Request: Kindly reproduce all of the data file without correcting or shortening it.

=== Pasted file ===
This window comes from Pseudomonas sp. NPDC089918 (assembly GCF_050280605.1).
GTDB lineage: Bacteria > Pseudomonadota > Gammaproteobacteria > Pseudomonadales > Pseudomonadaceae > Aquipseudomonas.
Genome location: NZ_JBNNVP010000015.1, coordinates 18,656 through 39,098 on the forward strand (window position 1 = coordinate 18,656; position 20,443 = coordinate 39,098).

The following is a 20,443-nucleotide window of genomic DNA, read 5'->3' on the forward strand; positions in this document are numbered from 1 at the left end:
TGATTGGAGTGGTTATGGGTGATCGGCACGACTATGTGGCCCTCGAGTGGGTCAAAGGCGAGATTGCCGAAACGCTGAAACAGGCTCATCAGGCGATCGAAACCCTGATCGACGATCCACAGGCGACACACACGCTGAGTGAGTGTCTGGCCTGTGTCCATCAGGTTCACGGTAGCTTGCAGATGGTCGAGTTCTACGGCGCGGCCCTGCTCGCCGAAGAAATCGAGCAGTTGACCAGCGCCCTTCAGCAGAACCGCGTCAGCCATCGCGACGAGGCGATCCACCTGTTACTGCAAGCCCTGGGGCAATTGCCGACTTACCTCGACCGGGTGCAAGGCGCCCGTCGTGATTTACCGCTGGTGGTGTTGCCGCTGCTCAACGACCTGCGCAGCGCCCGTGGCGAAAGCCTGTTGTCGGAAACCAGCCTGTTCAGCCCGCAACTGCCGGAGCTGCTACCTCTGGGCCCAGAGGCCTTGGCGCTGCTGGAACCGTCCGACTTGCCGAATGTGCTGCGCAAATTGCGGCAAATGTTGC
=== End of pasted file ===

This window comes from Pseudomonas sp. NPDC089918 (assembly GCF_050280605.1).
GTDB lineage: Bacteria > Pseudomonadota > Gammaproteobacteria > Pseudomonadales > Pseudomonadaceae > Aquipseudomonas.
Genome location: NZ_JBNNVP010000015.1, coordinates 18,656 through 39,098 on the forward strand (window position 1 = coordinate 18,656; position 20,443 = coordinate 39,098).

The following is a 20,443-nucleotide window of genomic DNA, read 5'->3' on the forward strand; positions in this document are numbered from 1 at the left end:
TGATTGGAGTGGTTATGGGTGATCGGCACGACTATGTGGCCCTCGAGTGGGTCAAAGGCGAGATTGCCGAAACGCTGAAACAGGCTCATCAGGCGATCGAAACCCTGATCGACGATCCACAGGCGACACACACGCTGAGTGAGTGTCTGGCCTGTGTCCATCAGGTTCACGGTAGCTTGCAGATGGTCGAGTTCTACGGCGCGGCCCTGCTCGCCGAAGAAATCGAGCAGTTGACCAGCGCCCTTCAGCAGAACCGCGTCAGCCATCGCGACGAGGCGATCCACCTGTTACTGCAAGCCCTGGGGCAATTGCCGACTTACCTCGACCGGGTGCAAGGCGCCCGTCGTGATTTACCGCTGGTGGTGTTGCCGCTGCTCAACGACCTGCGCAGCGCCCGTGGCGAAAGCCTGTTGTCGGAAACCAGCCTGTTCAGCCCGCAACTGCCGGAGCTGCTACCTCTGGGCCCAGAGGCCTTGGCGCTGCTGGAACCGTCCGACTTGCCGAATGTGCTGCGCAAATTGCGGCAAATGTTGC